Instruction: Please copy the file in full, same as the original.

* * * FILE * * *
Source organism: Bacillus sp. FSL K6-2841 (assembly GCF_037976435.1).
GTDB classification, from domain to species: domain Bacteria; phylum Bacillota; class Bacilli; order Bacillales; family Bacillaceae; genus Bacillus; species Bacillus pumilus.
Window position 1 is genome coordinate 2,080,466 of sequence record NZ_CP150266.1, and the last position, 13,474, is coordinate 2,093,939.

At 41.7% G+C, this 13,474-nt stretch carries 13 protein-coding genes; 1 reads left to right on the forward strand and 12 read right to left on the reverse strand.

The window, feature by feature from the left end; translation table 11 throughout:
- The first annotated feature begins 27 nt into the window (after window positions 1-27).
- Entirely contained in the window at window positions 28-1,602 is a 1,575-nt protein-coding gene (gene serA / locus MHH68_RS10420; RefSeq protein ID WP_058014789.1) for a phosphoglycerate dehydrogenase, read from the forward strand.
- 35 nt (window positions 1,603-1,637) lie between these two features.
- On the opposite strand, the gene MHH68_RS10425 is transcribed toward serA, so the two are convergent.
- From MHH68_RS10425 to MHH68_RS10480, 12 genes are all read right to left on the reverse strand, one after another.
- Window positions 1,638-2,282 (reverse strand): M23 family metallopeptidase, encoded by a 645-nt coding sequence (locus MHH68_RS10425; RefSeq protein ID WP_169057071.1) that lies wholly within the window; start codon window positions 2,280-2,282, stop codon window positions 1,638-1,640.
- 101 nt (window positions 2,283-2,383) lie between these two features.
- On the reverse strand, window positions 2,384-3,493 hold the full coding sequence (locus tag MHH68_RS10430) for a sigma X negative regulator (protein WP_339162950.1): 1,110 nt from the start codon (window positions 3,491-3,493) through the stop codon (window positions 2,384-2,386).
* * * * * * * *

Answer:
Source organism: Bacillus sp. FSL K6-2841 (assembly GCF_037976435.1).
GTDB classification, from domain to species: domain Bacteria; phylum Bacillota; class Bacilli; order Bacillales; family Bacillaceae; genus Bacillus; species Bacillus pumilus.
Window position 1 is genome coordinate 2,080,466 of sequence record NZ_CP150266.1, and the last position, 13,474, is coordinate 2,093,939.

At 41.7% G+C, this 13,474-nt stretch carries 13 protein-coding genes; 1 reads left to right on the forward strand and 12 read right to left on the reverse strand.

The window, feature by feature from the left end; translation table 11 throughout:
- The first annotated feature begins 27 nt into the window (after window positions 1-27).
- Entirely contained in the window at window positions 28-1,602 is a 1,575-nt protein-coding gene (gene serA / locus MHH68_RS10420; RefSeq protein ID WP_058014789.1) for a phosphoglycerate dehydrogenase, read from the forward strand.
- 35 nt (window positions 1,603-1,637) lie between these two features.
- On the opposite strand, the gene MHH68_RS10425 is transcribed toward serA, so the two are convergent.
- From MHH68_RS10425 to MHH68_RS10480, 12 genes are all read right to left on the reverse strand, one after another.
- Window positions 1,638-2,282 (reverse strand): M23 family metallopeptidase, encoded by a 645-nt coding sequence (locus MHH68_RS10425; RefSeq protein ID WP_169057071.1) that lies wholly within the window; start codon window positions 2,280-2,282, stop codon window positions 1,638-1,640.
- 101 nt (window positions 2,283-2,383) lie between these two features.
- On the reverse strand, window positions 2,384-3,493 hold the full coding sequence (locus tag MHH68_RS10430) for a sigma X negative regulator (protein WP_339162950.1): 1,110 nt from the start codon (window positions 3,491-3,493) through the stop codon (window positions 2,384-2,386).